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CLINICAL RESEARCH

CORR Insights®: How Satisfied Are Patients and Surgeons with Telemedicine in Orthopaedic Care During the COVID-19 Pandemic? A Systematic Review and Meta-analysis

Halai, Mansur BSc (Hons), MBChB, MRCA, MRCS, FRCS (Tr & Orth)

Author Information
Clinical Orthopaedics and Related Research: January 2021 - Volume 479 - Issue 1 - p 57-59
doi: 10.1097/CORR.0000000000001594

Where Are We Now?

Social distancing and busy orthopaedic clinics simply do not mix. The merger of these concepts, often pushed during coronavirus disease 2019 (COVID-19), created a perfect storm. The clinician must find the delicate balance between state laws, hospital guidelines, virus transmission, and practice efficiency. Telemedicine is an alternative approach to patient care. Many reports, commentaries, and editorials have sought to assist surgeons in how to use telemedicine during these unprecedented times [2, 14, 20]. This meta-analysis by Chaudhry et al. [5], therefore, comes at an apt time, as we have more data to evaluate satisfaction and patient-reported outcomes between traditional and telemedicine consultations.

Despite some of our colleagues engaging with telemedicine for the first time during this pandemic, the concept has been used in other medical specialties for at least 20 years with mixed results. A systematic review in 2010 found that although most reports found telemedicine useful and safe, there were limitations when treating more complex medical issues [8].

Regarding its cost-efficiency, one study [1] reported a 50% decrease in costs when seeing nonoperative patients via the telephone. Furthermore, the Center for Medicare & Medicaid Services will reimburse physicians for services rendered through telehealth at the same rate as in-person visits for all diagnoses, as well as allowing new visits to be performed remotely [4].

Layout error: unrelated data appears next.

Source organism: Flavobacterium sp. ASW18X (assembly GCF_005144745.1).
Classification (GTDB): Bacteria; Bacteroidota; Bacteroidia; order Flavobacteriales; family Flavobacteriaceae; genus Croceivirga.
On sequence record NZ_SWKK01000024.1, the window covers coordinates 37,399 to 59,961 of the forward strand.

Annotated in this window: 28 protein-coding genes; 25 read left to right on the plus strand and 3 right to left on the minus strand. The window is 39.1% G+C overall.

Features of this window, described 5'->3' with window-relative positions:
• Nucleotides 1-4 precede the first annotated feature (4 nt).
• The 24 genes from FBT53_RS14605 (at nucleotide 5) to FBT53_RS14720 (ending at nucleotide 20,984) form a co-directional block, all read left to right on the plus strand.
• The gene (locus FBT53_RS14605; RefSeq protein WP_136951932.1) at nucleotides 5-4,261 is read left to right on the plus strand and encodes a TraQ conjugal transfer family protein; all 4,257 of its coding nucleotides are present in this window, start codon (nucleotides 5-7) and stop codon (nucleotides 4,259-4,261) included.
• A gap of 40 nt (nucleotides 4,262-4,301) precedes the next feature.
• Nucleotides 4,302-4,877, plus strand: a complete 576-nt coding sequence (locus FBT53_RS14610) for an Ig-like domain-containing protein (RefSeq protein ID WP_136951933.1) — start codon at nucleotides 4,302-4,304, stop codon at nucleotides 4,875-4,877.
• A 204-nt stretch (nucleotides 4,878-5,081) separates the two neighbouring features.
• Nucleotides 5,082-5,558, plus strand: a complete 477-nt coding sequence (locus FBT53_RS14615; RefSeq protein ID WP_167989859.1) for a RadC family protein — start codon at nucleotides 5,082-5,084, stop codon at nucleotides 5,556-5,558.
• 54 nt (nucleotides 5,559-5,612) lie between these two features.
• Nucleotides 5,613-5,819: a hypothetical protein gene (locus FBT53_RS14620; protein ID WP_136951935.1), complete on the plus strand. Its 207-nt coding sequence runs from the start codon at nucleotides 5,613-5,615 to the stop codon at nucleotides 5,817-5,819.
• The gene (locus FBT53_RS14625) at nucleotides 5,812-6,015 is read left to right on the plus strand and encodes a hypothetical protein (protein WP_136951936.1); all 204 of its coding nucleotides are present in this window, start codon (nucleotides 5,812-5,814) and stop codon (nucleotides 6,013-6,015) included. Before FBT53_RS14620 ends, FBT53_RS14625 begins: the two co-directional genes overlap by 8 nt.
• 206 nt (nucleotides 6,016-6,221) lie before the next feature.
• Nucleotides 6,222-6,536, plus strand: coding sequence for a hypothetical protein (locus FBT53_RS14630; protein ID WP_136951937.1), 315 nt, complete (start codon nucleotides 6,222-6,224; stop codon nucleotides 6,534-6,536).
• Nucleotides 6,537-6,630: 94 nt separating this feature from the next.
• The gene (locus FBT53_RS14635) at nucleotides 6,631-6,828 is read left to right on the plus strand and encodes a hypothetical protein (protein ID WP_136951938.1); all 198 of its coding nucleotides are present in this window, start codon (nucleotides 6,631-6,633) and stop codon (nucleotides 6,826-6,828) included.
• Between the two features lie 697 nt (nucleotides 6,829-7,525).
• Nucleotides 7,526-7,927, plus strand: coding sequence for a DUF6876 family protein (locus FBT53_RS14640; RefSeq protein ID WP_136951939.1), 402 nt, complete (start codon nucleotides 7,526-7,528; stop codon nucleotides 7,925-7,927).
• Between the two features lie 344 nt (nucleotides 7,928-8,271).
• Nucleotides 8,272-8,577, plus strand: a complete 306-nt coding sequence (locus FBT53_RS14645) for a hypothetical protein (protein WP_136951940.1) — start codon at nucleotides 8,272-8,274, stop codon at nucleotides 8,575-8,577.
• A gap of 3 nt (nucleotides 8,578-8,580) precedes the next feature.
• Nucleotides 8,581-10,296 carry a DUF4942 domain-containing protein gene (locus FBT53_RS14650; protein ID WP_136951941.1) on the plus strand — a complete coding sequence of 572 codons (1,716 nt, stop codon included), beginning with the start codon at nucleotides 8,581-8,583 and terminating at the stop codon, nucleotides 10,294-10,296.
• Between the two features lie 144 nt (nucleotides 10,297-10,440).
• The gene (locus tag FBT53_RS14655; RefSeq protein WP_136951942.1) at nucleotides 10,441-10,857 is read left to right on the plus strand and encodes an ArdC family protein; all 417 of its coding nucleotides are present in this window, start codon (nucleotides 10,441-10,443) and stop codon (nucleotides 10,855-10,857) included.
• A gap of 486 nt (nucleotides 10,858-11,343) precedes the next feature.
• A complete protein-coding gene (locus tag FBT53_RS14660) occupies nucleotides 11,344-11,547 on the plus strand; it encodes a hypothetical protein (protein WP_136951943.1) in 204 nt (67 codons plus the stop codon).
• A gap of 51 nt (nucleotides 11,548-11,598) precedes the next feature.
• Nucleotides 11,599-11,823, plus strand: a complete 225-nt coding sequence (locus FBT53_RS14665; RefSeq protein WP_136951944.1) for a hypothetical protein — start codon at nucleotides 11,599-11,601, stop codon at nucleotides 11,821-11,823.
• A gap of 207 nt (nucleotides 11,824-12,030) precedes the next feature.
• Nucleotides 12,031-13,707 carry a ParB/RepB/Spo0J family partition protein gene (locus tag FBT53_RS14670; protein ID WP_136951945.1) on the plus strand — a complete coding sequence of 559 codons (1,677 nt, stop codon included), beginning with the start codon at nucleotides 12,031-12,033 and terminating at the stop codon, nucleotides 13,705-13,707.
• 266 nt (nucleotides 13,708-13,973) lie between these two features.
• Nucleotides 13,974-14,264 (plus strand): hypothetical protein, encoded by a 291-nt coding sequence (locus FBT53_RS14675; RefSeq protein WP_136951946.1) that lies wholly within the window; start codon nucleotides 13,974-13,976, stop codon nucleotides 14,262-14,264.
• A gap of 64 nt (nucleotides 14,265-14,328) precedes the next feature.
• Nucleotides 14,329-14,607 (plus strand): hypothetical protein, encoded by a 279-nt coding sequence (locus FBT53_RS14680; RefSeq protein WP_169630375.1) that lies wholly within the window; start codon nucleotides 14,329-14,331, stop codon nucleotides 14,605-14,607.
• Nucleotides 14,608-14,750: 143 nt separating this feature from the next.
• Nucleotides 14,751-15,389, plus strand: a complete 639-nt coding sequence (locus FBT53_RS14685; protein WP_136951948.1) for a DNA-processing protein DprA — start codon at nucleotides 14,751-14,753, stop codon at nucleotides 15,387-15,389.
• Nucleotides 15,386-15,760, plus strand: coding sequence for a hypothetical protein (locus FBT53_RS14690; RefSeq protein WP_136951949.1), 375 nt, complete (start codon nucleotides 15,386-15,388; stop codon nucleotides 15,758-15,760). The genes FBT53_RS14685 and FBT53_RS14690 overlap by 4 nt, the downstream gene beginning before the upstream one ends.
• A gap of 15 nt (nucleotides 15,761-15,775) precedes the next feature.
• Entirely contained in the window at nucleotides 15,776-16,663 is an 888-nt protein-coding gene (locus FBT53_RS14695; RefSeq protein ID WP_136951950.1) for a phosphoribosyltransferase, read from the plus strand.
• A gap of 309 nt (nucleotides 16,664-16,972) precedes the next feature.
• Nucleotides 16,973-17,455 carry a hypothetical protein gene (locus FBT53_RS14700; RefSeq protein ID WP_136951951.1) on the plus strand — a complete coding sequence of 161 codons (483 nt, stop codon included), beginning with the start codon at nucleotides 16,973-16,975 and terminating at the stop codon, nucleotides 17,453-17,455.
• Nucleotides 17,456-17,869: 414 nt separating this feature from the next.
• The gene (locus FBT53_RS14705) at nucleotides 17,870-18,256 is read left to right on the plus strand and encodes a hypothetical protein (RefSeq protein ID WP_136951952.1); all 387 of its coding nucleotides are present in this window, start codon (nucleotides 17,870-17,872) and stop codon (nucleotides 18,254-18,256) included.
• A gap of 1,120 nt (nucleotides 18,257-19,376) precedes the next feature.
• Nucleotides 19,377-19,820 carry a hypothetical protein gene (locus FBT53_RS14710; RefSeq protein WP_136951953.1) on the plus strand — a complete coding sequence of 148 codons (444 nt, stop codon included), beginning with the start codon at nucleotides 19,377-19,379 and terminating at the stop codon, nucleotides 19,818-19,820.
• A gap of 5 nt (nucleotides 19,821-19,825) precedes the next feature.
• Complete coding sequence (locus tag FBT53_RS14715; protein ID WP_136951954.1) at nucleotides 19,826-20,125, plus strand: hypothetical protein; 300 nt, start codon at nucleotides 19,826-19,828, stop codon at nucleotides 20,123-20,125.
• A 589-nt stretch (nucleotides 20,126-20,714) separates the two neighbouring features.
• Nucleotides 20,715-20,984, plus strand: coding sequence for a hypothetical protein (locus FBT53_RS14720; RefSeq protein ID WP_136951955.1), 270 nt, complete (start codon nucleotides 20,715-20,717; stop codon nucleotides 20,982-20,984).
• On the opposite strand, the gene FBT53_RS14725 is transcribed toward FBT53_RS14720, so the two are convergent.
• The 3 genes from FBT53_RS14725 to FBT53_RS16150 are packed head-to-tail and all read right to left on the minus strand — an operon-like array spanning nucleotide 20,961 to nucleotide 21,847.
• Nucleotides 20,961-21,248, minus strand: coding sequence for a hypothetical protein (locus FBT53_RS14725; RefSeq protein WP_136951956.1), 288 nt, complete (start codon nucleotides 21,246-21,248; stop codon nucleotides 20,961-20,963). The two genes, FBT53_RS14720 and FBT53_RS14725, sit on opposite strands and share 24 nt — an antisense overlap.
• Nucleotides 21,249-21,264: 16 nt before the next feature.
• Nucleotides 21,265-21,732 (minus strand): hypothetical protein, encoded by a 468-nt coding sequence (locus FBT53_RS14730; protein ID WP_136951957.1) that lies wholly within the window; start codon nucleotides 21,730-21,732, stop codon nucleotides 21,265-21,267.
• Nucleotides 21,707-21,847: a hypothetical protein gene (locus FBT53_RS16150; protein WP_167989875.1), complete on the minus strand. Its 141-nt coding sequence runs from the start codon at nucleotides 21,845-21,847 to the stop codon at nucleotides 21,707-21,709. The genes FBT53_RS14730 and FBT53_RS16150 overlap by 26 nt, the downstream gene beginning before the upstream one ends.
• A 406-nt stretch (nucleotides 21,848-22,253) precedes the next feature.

In the current study, Chaudhry et al. [5] examined 12 articles (representing eight randomized controlled trials). It is reassuring to know that studies were performed in both North American centers and those from Europe, making conclusions more relevant on an international scale. The authors found that patients have equal levels of satisfaction, whether they were seen via telemedicine or traditional in-person means. In addition, their treating surgeons were likely to report similar levels of satisfaction. This report also found that no prominent differences exist in patient-reported outcome measures (PROMs) between telemedicine and in-person consultations. These PROMs covered generic function, disease-specific function, and pain.

These fascinating results must be interpreted cautiously as the scoring systems were neither validated nor consistent. There will be an inherent degree of bias of these positive outcomes too, by patients and surgeons who were enthusiastic to try this modern consultation means. Surgeons can use the findings in this meta-analysis to improve patient care by evaluating their individual practices and implementing telemedicine appropriately. This may be for nonoperative cases, follow-up, or for monitoring patients who reside far from the hospital. Potential cost savings could also indirectly improve patient care by providing more capital for resources.

Where Do We Need To Go?

While it is tempting to assume that telemedicine would produce a quicker face-to-face consultation, its time-efficiency has not been thoroughly evaluated. This present study shows that the time commitment is less for the patient with telemedicine, even when travel is excluded [5]. Telemedicine can have broader benefits in the fight against COVID-19, allowing people in the hospital, and indeed on public transport, to physically isolate more effectively. Additional benefits of telemedicine include less hours off work, less fuel consumption, and fewer lost opportunities, as previously corroborated by a randomized study [3]. It should be noted that this study, and others before it [10, 16], have not shown whether this perceived time saving is applicable to the surgeon. Many factors like telemedicine preparation and extra administrative duties will also need to be accounted for in future studies, in addition to purely assessing consultation time.

Satisfaction with the telemedicine process can be better defined. More-uniform measuring tools need to be utilized as well. At a minimum, these tools need to be validated in a similar fashion as the Consumer Assessment of Healthcare Providers and Systems [18]. One also must be aware that the possibility of measurement ceiling effects is high, further emphasizing the need for additional satisfaction outcome tools.